Bola explained the to carer forum that they are now borough teams, but we don’t have six CCGs anymore. So they are the southeast London CCG. Bola was here to just to let us know that the team is still here and if any updates or developments are taking place then they will seek to engage with us. Bola posted some information in the chat box of ZOOM to raise awareness for the flu vaccination if people are eligible and to to remind them to book their appointments with a GP practice or local pharmacy.

There were a lot of questions from the group members on the nature of the new CCG structure and who does what within the new development.

SOUTHWARK CARERS UPDATE

We had an update from Mary Jacob who is the chair of trustees from Southwark Carers and also a carer, she updated the joint Southwark & Lambeth carers forum on what Southwark Carers is doing. Mary mentioned that at the moment, Southwark Carers at looking at their premises and how they are going to continue giving the best services that they can under the restricted funding they are having. Southwark carers still need to get confirmation with Southwark about how much funding they are to receive and when they are going to be funded till.

Southwark carers

Southwark carers are at least very grateful for the support they are getting so far. Currently Southwark carers are continuing with their services to all ranges of carers in the borough. Southwark carers are in partnership with a fair shares Co-Op, so they are still providing food parcels to the carers who win the most who are in the most need. Southwark carers are also still providing online activities, including exercise classes, salsa classes and also a film club. The last film that was shown during Black History Month, was the film Black Panther. The Film Club not only provides the film a source of entertainment and social contact for carers.

They are also going to continue with their cultural events right the way through the year, not just in October, they have a program of events that’s now being finalized, including sharing different recipes from different countries and different festivals including celebrating Diwali, celebrating Hanukkah, celebrating all the different cultural festivals.

Southwark carers are also going to have mindfulness classes online and they are looking at how to reach carers that may be find it difficult to get onto zoom.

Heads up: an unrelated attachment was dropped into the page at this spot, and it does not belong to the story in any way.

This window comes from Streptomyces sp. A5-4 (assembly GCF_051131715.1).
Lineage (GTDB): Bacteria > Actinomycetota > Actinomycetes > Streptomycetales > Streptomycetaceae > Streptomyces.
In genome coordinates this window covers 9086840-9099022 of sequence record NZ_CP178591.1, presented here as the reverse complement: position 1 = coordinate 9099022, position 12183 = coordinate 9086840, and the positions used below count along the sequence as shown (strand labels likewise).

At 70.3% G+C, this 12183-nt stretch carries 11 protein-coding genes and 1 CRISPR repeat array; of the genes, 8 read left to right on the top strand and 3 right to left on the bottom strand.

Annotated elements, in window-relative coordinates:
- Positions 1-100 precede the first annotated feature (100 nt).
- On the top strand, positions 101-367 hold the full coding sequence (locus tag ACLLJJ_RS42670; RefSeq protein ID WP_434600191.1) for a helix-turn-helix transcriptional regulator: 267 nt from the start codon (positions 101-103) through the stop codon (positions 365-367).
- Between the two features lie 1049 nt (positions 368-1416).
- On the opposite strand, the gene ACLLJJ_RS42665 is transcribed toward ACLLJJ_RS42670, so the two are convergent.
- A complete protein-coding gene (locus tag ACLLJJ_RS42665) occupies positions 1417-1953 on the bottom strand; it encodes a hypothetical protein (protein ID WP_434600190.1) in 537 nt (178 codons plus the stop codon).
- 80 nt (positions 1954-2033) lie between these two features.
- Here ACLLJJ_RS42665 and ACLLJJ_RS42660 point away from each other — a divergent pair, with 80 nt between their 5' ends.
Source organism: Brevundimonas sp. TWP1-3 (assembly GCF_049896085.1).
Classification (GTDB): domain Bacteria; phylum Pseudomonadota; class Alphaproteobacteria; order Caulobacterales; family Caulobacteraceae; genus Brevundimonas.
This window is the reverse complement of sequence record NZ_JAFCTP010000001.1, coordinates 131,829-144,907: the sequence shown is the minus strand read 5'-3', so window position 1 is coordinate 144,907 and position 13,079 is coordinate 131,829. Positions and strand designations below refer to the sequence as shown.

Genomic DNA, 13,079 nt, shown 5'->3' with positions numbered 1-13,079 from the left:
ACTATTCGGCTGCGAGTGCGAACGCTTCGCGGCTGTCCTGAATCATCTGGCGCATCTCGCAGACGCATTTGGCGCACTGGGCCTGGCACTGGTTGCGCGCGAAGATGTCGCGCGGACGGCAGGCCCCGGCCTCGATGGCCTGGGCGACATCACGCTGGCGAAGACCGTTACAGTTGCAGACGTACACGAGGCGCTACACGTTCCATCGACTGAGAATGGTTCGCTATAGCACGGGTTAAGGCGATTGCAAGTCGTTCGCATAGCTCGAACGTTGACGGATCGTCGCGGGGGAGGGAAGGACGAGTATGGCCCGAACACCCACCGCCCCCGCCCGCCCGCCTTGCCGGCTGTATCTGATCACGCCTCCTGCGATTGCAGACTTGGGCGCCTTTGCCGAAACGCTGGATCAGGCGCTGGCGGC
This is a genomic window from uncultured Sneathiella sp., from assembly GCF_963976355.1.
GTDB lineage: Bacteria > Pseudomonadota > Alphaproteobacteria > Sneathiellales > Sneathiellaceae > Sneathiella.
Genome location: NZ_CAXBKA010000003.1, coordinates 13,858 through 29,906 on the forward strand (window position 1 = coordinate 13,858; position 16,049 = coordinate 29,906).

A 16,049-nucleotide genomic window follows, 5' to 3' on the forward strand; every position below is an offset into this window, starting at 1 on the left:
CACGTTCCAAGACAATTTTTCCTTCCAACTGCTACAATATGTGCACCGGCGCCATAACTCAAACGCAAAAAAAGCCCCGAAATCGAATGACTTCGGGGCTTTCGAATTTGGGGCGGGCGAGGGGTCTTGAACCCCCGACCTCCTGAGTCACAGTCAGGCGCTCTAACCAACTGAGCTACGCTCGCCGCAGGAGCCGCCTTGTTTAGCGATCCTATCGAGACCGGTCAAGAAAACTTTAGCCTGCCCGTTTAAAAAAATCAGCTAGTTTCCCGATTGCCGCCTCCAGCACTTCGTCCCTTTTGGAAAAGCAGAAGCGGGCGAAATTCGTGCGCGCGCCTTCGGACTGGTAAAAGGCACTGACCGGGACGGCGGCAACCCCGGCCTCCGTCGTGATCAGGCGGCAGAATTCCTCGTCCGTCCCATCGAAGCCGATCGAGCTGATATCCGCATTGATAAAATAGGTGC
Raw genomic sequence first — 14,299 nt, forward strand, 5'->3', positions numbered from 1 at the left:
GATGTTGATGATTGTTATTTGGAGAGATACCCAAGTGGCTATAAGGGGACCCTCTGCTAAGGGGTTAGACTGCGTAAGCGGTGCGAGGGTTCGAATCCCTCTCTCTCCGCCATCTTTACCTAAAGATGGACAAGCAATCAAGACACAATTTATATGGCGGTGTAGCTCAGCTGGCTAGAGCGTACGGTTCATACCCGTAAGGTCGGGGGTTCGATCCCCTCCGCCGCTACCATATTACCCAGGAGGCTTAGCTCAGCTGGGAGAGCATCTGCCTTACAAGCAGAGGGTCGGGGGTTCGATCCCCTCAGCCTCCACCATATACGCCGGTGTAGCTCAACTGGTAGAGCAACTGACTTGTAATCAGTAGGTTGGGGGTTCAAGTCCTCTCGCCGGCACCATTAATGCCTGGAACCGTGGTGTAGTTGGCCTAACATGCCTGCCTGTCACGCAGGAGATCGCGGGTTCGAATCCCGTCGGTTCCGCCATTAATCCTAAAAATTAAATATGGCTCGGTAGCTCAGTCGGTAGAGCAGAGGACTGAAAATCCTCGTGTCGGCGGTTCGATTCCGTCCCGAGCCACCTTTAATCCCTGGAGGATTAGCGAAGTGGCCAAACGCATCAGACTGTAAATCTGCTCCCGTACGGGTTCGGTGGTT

Another Southwark Carer trustee present at the Joint Southwark & Lambeth forum mentioned that lots of carers aren’t IT proficient and it is documented that carers are to face real challenges in regards to finding time for self care.

So with self care being much of a priority and looking at the 360 overview of carers responsibilities, southwark carers are having to look at how they are revising their service to actually be more accessible in light of covid-19.

UPDATE FROM SOUTHWARK INPATIENT CARERS LEAD

We then had an update from David Meyrick the inpatient ward carer lead for Southwark under South London & Maudsley. Currently he mentioned they have taken steps regarding wards and have revisiting them such distance measures. They have found that there was different arrangements across the wards that were visited and they were just concerned that might be a little bit inconsistent, especially if you had a loved one readmitted and found it difficult to visit the ward. So SLaM have taken the steps forwards across the five wards that obviously needs to be booked in this way, it makes things a lot safer. So the staff can facilitate two visits a time but in the same bubble, is keep it safe that way. David thinks it’s been working well, so far.

David is aware that some inpatient wards are reluctant to do this, because its not always possible to just spontaneously support the patient and the visitor. however he feels it’s just in the best interest of all. So crisis support is working well. Plus they have set up virtual cave surgeries towards information provision, inside work, and, and running cameras to support carers and patients. They have a monthly, a weekly support group that runs and I’m sure and that’s providing emotional support and peer support that carers need.

Annette co-chair of the joint forum and carer herself mentioned that since she started working with David carers attend the group regularly every week. Annette felt she can actually see the difference and what the most significant things for carers is they want to be heard.

UPDATE FROM LAMBETH HEALTHWATCH

Lastly we had an update from Lambeth Healthwatch in what they have been doing since the last meeting.

Mental health of young people

Transition of young people with mental health needs and learning disability. We are looking into the transition pathway for three cohorts of young people: young people known to Children and Adolescents Mental Health Services (CAMHS); young people who have complex needs known to SEN team; and young people who have social and emotional issues not meeting the criteria for secondary care or not accessing service. We will interview young people, their carers/parents, and health and social care professionals. We will also hold focus group discussions with different groups of young people.

Young people’s mental health and emotional wellbeing needs assessemnt – We are in the task and finish group of Lambeth Made. The group will investigate and analyse mental health needs of young people in Lambeth. This assessment will go beyond reviewing existing need but will also look at the protective and risk factors that influence mental health, modelled on a life course approach from maternity through to young adulthood. The findings of this assessment will feed into an overarching strategy to transform the offer of mental health and emotional wellbeing support we provide to CYP and their families; focusing on promotion and prevention, right through to specialist provision, seeking to uncover and address any unmet need. This needs assessment will replace the joint needs assessment carried out by Lambeth and Southwark Public Health Team in 2013/14 and will be informed by The Young Lambeth Emotional Wellbeing and Mental Health Strategy and Plan 2015-20.